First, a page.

Abstract

A numerical model has been developed to simulate the various interacting physical processes that occur within any stoker-fired power boiler burning wood, refuse-derived fuel (RDF), coal, or other biomass fuel and operating at steady state. The processes modeled are three-dimensional turbulent gas flow, particle motion (including dispersion and re-entrainment), heterogeneous and homogeneous chemical reactions, and heat transfer. The purpose of this paper is to provide a detailed description of the model and to present an example of its use.

The model can be used as a cost-effective tool to assist in the design of original and retrofit power boiler equipment and in the diagnosis and resolution of boiler operating problems. The effects of modifying operational parameters or the physical arrangement of equipment can be quickly evaluated. Simulations can be used to optimize overfire air distribution and arrangement to produce a more uniform gas flow distribution within the furnace, resulting in more complete combustion and less particulate carryover.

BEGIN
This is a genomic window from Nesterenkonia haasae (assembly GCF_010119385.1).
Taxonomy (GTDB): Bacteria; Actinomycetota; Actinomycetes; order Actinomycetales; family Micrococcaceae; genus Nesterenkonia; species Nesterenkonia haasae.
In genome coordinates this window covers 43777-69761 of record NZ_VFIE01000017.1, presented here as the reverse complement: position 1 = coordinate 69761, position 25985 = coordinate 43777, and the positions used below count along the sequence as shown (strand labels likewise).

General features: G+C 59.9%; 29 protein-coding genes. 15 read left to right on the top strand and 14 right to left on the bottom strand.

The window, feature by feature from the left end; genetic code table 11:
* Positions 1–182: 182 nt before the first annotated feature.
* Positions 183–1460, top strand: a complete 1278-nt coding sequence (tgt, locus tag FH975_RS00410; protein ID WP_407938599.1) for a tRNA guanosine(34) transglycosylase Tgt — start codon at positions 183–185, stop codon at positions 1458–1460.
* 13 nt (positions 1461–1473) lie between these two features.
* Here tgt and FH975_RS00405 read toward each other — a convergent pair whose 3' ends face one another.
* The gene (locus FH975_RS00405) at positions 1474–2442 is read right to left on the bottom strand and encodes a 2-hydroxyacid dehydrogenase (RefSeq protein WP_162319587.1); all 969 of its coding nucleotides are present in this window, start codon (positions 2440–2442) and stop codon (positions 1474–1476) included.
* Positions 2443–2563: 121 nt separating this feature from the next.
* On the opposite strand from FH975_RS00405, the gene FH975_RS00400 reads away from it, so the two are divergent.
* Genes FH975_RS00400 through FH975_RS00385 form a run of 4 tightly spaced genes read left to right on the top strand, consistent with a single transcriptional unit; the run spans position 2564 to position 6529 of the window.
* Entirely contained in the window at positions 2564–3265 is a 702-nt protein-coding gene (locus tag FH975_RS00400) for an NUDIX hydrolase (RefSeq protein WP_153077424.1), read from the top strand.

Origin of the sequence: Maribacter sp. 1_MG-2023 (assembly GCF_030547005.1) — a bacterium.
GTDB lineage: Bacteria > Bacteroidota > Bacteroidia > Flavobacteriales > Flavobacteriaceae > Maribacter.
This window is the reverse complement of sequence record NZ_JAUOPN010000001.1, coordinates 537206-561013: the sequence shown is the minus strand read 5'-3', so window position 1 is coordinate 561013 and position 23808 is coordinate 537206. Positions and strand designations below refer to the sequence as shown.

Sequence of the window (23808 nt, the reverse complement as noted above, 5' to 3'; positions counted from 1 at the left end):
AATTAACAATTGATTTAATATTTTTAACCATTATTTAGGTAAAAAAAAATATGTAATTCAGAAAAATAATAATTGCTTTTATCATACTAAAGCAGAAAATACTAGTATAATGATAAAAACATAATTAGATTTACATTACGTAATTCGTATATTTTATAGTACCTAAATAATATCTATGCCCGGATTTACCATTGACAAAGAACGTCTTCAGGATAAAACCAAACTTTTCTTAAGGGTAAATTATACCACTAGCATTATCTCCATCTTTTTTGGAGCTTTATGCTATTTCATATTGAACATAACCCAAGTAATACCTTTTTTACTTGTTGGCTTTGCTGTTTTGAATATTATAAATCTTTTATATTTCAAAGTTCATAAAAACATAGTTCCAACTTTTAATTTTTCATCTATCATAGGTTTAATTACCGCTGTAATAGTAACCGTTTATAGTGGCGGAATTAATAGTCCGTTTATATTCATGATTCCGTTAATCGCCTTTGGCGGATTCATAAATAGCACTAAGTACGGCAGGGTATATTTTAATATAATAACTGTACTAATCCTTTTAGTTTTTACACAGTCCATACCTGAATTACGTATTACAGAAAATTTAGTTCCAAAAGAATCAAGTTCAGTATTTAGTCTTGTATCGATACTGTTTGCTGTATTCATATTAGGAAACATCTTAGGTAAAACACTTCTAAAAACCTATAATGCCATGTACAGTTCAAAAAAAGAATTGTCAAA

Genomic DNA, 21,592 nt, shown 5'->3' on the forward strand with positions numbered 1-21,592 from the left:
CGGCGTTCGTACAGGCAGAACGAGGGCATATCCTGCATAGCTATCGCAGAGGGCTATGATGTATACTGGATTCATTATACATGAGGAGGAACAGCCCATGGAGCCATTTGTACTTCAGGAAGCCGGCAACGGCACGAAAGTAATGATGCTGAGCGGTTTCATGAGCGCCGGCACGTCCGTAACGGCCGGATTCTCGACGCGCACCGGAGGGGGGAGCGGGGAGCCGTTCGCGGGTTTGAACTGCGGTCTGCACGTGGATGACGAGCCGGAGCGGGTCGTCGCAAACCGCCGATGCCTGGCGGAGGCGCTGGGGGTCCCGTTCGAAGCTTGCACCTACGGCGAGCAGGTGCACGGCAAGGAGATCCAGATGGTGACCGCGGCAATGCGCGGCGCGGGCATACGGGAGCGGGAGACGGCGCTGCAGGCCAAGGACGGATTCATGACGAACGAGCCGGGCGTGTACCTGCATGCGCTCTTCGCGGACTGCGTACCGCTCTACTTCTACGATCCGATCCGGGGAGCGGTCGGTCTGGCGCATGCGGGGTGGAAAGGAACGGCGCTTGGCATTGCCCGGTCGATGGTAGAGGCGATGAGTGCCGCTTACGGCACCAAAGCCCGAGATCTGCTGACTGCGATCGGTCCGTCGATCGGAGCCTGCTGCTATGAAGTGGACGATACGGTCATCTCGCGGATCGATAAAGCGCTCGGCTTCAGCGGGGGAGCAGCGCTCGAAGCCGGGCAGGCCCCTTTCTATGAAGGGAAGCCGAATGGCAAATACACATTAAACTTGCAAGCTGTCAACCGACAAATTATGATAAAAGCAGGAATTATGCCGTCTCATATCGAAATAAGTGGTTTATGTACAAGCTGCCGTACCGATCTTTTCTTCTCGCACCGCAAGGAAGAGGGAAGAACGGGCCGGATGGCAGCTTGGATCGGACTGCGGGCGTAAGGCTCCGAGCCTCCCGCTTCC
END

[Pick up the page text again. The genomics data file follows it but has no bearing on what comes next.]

As an example of the model’s capability, simulations were produced for a stoker-fired power boiler using wood, bark-pile reclaim, and waste-treatment sludge for fuel. The results show that changes in the air distribution and in the arrangement of operational overfire air ports can produce a significant reduction in carbon monoxide, unburned carbon loss, and particulate carryover, without increasing furnace exit gas temperature. Field modifications as a result of the modeling study have improved boiler operation and eliminated tube failures caused by flyash erosion.

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